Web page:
Adviser Fall 2018 Vol 1 - Page 12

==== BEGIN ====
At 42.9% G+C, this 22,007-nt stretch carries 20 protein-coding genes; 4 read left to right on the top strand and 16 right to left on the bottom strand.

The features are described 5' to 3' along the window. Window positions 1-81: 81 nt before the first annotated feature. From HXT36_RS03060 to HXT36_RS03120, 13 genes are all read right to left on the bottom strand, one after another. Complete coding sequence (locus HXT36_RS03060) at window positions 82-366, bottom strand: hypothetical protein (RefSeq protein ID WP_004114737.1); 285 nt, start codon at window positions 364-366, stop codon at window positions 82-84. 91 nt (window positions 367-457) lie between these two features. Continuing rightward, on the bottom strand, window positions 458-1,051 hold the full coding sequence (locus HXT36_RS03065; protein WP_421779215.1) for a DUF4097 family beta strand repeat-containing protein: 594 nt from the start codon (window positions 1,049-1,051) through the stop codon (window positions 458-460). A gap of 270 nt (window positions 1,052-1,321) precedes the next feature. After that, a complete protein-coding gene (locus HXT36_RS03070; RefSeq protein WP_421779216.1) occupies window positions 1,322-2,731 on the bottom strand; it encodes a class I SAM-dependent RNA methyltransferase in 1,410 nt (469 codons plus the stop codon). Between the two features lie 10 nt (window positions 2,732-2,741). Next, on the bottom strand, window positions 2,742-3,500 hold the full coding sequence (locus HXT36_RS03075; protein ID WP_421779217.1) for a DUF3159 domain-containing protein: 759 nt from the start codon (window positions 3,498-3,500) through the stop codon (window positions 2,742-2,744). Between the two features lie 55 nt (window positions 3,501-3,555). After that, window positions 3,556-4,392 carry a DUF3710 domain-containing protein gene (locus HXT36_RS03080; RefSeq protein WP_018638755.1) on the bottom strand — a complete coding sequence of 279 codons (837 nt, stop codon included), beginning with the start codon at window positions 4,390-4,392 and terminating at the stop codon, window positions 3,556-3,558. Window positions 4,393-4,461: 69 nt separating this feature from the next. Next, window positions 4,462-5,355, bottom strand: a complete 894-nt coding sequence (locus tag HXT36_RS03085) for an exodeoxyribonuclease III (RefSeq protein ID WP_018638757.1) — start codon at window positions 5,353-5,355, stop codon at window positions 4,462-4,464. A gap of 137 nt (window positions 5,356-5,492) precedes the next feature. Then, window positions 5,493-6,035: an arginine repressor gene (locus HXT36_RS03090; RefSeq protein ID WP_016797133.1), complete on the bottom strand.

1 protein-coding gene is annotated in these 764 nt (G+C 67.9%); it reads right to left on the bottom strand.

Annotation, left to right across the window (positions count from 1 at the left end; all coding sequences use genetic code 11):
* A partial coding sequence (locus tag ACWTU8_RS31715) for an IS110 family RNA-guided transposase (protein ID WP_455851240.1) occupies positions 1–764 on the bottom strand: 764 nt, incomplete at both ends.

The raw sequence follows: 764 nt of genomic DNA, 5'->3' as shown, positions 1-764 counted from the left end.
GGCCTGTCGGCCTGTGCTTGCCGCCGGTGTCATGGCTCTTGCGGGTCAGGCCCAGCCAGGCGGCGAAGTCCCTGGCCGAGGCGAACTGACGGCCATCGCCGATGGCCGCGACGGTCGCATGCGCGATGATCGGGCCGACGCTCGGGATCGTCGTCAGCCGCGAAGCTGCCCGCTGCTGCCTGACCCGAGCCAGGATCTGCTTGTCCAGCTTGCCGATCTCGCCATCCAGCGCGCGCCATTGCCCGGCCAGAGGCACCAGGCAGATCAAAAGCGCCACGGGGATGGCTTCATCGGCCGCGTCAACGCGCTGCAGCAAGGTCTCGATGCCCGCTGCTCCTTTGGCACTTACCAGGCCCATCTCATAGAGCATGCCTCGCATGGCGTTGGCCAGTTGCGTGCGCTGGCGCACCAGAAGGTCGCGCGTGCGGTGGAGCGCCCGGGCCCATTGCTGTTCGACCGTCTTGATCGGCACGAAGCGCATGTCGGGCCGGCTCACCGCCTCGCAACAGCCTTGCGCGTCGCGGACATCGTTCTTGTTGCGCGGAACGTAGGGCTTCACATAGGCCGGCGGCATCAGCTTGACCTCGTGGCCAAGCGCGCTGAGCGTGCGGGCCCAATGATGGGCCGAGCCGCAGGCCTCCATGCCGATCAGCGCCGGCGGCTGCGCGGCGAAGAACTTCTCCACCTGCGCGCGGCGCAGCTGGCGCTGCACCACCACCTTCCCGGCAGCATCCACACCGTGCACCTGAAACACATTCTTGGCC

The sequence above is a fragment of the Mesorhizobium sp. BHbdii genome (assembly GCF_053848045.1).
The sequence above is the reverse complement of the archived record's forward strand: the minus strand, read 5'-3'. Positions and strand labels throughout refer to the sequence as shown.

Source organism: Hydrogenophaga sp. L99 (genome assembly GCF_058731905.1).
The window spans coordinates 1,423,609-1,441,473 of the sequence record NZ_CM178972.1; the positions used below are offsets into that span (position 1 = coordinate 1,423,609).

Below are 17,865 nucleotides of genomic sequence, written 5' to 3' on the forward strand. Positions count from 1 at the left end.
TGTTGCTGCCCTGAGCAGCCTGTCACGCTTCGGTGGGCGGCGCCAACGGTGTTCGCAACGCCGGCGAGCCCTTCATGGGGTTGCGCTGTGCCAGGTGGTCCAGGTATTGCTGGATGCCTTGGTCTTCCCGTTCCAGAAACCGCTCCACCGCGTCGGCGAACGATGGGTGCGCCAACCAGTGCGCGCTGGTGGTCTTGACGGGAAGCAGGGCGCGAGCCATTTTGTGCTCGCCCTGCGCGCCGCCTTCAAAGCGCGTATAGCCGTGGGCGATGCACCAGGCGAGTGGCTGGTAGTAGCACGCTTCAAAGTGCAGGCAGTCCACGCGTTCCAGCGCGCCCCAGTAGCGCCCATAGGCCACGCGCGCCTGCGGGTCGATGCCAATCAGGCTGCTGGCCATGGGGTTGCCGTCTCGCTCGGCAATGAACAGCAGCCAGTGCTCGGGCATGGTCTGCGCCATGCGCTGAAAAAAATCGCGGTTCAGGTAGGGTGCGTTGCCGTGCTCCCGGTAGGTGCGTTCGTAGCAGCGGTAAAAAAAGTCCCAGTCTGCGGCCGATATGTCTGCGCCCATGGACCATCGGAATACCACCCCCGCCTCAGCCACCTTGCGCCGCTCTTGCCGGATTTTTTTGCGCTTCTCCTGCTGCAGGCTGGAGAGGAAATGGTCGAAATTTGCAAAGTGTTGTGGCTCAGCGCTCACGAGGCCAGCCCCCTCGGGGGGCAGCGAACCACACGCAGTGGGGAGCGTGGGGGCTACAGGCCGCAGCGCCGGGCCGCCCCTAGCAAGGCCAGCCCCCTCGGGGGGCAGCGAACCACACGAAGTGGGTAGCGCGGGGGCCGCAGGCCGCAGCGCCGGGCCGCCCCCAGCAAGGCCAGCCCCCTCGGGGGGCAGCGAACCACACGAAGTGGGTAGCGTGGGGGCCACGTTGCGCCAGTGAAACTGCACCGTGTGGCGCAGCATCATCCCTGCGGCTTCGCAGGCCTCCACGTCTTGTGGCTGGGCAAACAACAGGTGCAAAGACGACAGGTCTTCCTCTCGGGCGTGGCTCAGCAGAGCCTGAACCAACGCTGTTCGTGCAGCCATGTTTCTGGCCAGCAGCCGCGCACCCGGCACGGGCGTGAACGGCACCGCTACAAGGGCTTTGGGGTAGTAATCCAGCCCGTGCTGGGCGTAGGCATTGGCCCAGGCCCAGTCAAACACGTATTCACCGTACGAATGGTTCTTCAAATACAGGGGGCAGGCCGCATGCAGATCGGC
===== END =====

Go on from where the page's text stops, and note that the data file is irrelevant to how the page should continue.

Feature The PDPM Paradigm: Go Big or Go Home! By Hilary Forman, PT, RAC-CT, Chief Clinical Strategies Officer, HealthPRO® Heritage, Healthcare Reform Consulting, PDPM Consulting, Therapy Management W ith less than a year to go, what are you doing NOW to prep for our industry’s biggest change in 20 years? HealthPRO Heritage’s Chief Clinical Strategies Officer, Hilary Forman, reports from the frontline. She shares practical advice – as well as an out-of-the- box vision for What If? – related to the New World of PDPM in response to FAQs RE: PDPM. Q: Is PDPM good news or bad news for SNFs? The PDPM transition is an exciting opportunity for leaders in the SNF industry to set themselves apart! Those willing to objectively evaluate imminent market shifts – and make important changes – will reap the rewards. After all, success in the post-PDPM era will be defined (finally!) by SNFs’ ability to efficiently deliver on high quality, truly resident-centered care. HealthPRO Heritage recommends executing NOW on dramatic culture, process and role/responsibilities changes required to position their SNFs to succeed under PDPM. After all, success in the post-PDPM era will be defined (finally!) by SNFs’ ability to efficiently deliver on high quality, truly resident-centered care. Q: What’s changing? The tide is turning! Imagine a world where revenue isn’t based on managing treatment minutes. Instead, the PDPM system will set reimbursement based on patients’ clinical profiles, as captured via several documentation, coding and assessment scoring factors. This fundamental change will turn a spotlight on all members of the IDT, but especially nursing and MDS who will be under exponential pressure to understand nuances of the new system and to document properly, communicate effectively and code correctly. And in the New World of PDPM, there are huge financial implications for anything less than thorough and flawless documentation and coding. Now consider that this pressure on nursing is occurring amidst an almost crippling nursing shortage in New York! The fact is: Nursing is not accustomed to having their documentation support the skill that drives reimbursement; we are used to a rehab-driven reimbursement environment. Now nursing steps into the limelight. Q: Where does that leave therapy services? PDPM will require the industry to redefine what to expect from therapy! Contrary to what some people may think, therapy will continue to be just as integral a player in driving and protecting revenue as ever before… but in a very different way. Under PDPM, therapy is – in fact – in an ideal position to offer support that extends far beyond providing just traditional rehab services. After all, for the last 20 years of RUGS-IV, therapy has become very skilled at defining the processes to drive reimbursement. The tables have turned with PDPM, and nursing will rise to the occasion. But what if therapy’s strengths and skills can be leveraged with nursing in support of their new roles and responsibilities? For example, HealthPRO Heritage’s approach will be to lock elbows with nursing to reduce their burden and support their new role in the driver’s seat. There is an opportunity to reinforce a truly (much-needed!) collaborative approach to resident care by building/ supporting clinical programs and enhancing nursing care in more skilled ways. Rehab-led process changes (to help optimize care coordination, documentation and coding practices) are also tangible examples of what HealthPRO Heritage is referring to as “Complimentary Rehab Initiatives for Nursing Counterparts.” (See The PDPM on page 12) 11 Adviser a publication of LeadingAge New York | Fall 2018